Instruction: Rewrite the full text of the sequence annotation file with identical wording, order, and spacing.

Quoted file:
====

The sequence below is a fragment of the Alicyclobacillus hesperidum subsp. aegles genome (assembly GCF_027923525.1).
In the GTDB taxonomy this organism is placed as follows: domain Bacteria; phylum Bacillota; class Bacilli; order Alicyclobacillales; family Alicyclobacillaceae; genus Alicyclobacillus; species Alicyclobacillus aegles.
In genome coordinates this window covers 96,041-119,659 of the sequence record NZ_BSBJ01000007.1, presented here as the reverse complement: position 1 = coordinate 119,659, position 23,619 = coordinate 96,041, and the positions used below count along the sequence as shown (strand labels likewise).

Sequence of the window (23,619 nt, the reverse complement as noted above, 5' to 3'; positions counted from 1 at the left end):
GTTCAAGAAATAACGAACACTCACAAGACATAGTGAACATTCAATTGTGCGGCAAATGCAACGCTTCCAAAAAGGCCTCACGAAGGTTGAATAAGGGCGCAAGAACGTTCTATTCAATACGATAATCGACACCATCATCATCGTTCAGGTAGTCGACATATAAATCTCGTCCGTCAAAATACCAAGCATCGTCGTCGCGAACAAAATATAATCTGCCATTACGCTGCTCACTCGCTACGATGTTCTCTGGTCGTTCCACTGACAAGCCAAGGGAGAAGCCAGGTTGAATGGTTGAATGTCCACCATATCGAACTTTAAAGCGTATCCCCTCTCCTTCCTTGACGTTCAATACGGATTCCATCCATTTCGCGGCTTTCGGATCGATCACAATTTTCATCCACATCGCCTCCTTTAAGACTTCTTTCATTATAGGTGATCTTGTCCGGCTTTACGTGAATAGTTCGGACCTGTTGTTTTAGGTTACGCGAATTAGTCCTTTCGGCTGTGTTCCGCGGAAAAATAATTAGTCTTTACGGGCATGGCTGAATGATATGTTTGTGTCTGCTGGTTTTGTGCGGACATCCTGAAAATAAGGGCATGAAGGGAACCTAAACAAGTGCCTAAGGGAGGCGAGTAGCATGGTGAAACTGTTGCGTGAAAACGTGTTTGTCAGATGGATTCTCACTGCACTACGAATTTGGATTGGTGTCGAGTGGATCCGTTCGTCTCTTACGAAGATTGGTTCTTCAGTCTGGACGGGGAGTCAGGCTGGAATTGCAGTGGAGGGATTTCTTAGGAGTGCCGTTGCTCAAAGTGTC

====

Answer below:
The sequence below is a fragment of the Alicyclobacillus hesperidum subsp. aegles genome (assembly GCF_027923525.1).
In the GTDB taxonomy this organism is placed as follows: domain Bacteria; phylum Bacillota; class Bacilli; order Alicyclobacillales; family Alicyclobacillaceae; genus Alicyclobacillus; species Alicyclobacillus aegles.
In genome coordinates this window covers 96,041-119,659 of the sequence record NZ_BSBJ01000007.1, presented here as the reverse complement: position 1 = coordinate 119,659, position 23,619 = coordinate 96,041, and the positions used below count along the sequence as shown (strand labels likewise).

Sequence of the window (23,619 nt, the reverse complement as noted above, 5' to 3'; positions counted from 1 at the left end):
GTTCAAGAAATAACGAACACTCACAAGACATAGTGAACATTCAATTGTGCGGCAAATGCAACGCTTCCAAAAAGGCCTCACGAAGGTTGAATAAGGGCGCAAGAACGTTCTATTCAATACGATAATCGACACCATCATCATCGTTCAGGTAGTCGACATATAAATCTCGTCCGTCAAAATACCAAGCATCGTCGTCGCGAACAAAATATAATCTGCCATTACGCTGCTCACTCGCTACGATGTTCTCTGGTCGTTCCACTGACAAGCCAAGGGAGAAGCCAGGTTGAATGGTTGAATGTCCACCATATCGAACTTTAAAGCGTATCCCCTCTCCTTCCTTGACGTTCAATACGGATTCCATCCATTTCGCGGCTTTCGGATCGATCACAATTTTCATCCACATCGCCTCCTTTAAGACTTCTTTCATTATAGGTGATCTTGTCCGGCTTTACGTGAATAGTTCGGACCTGTTGTTTTAGGTTACGCGAATTAGTCCTTTCGGCTGTGTTCCGCGGAAAAATAATTAGTCTTTACGGGCATGGCTGAATGATATGTTTGTGTCTGCTGGTTTTGTGCGGACATCCTGAAAATAAGGGCATGAAGGGAACCTAAACAAGTGCCTAAGGGAGGCGAGTAGCATGGTGAAACTGTTGCGTGAAAACGTGTTTGTCAGATGGATTCTCACTGCACTACGAATTTGGATTGGTGTCGAGTGGATCCGTTCGTCTCTTACGAAGATTGGTTCTTCAGTCTGGACGGGGAGTCAGGCTGGAATTGCAGTGGAGGGATTTCTTAGGAGTGCCGTTGCTCAAAGTGTC